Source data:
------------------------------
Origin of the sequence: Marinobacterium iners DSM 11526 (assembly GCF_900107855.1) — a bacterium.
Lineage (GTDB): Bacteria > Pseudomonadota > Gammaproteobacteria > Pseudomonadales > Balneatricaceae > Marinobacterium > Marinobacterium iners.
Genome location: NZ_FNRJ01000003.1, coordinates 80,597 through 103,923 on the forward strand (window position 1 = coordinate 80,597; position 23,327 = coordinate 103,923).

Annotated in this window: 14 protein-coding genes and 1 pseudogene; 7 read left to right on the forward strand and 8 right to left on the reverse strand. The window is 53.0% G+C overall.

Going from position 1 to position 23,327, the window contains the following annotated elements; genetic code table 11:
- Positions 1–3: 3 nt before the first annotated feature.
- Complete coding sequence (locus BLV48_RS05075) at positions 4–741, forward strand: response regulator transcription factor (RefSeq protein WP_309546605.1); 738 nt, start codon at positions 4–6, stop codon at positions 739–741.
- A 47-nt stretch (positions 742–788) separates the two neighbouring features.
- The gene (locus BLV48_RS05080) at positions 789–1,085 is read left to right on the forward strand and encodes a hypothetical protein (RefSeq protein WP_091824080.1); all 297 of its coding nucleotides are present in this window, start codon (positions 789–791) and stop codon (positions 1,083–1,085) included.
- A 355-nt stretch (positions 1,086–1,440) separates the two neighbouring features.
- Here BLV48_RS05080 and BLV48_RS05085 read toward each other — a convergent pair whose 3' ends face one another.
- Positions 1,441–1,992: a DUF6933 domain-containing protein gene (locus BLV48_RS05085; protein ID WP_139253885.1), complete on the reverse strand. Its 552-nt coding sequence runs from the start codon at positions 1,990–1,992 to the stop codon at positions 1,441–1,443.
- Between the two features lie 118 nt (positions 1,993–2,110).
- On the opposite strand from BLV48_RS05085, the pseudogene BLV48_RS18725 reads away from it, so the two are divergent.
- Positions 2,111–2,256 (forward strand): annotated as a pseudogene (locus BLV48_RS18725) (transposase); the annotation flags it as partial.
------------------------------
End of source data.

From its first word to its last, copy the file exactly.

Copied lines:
Origin of the sequence: Marinobacterium iners DSM 11526 (assembly GCF_900107855.1) — a bacterium.
Lineage (GTDB): Bacteria > Pseudomonadota > Gammaproteobacteria > Pseudomonadales > Balneatricaceae > Marinobacterium > Marinobacterium iners.
Genome location: NZ_FNRJ01000003.1, coordinates 80,597 through 103,923 on the forward strand (window position 1 = coordinate 80,597; position 23,327 = coordinate 103,923).

Annotated in this window: 14 protein-coding genes and 1 pseudogene; 7 read left to right on the forward strand and 8 right to left on the reverse strand. The window is 53.0% G+C overall.

Going from position 1 to position 23,327, the window contains the following annotated elements; genetic code table 11:
- Positions 1–3: 3 nt before the first annotated feature.
- Complete coding sequence (locus BLV48_RS05075) at positions 4–741, forward strand: response regulator transcription factor (RefSeq protein WP_309546605.1); 738 nt, start codon at positions 4–6, stop codon at positions 739–741.
- A 47-nt stretch (positions 742–788) separates the two neighbouring features.
- The gene (locus BLV48_RS05080) at positions 789–1,085 is read left to right on the forward strand and encodes a hypothetical protein (RefSeq protein WP_091824080.1); all 297 of its coding nucleotides are present in this window, start codon (positions 789–791) and stop codon (positions 1,083–1,085) included.
- A 355-nt stretch (positions 1,086–1,440) separates the two neighbouring features.
- Here BLV48_RS05080 and BLV48_RS05085 read toward each other — a convergent pair whose 3' ends face one another.
- Positions 1,441–1,992: a DUF6933 domain-containing protein gene (locus BLV48_RS05085; protein ID WP_139253885.1), complete on the reverse strand. Its 552-nt coding sequence runs from the start codon at positions 1,990–1,992 to the stop codon at positions 1,441–1,443.
- Between the two features lie 118 nt (positions 1,993–2,110).
- On the opposite strand from BLV48_RS05085, the pseudogene BLV48_RS18725 reads away from it, so the two are divergent.
- Positions 2,111–2,256 (forward strand): annotated as a pseudogene (locus BLV48_RS18725) (transposase); the annotation flags it as partial.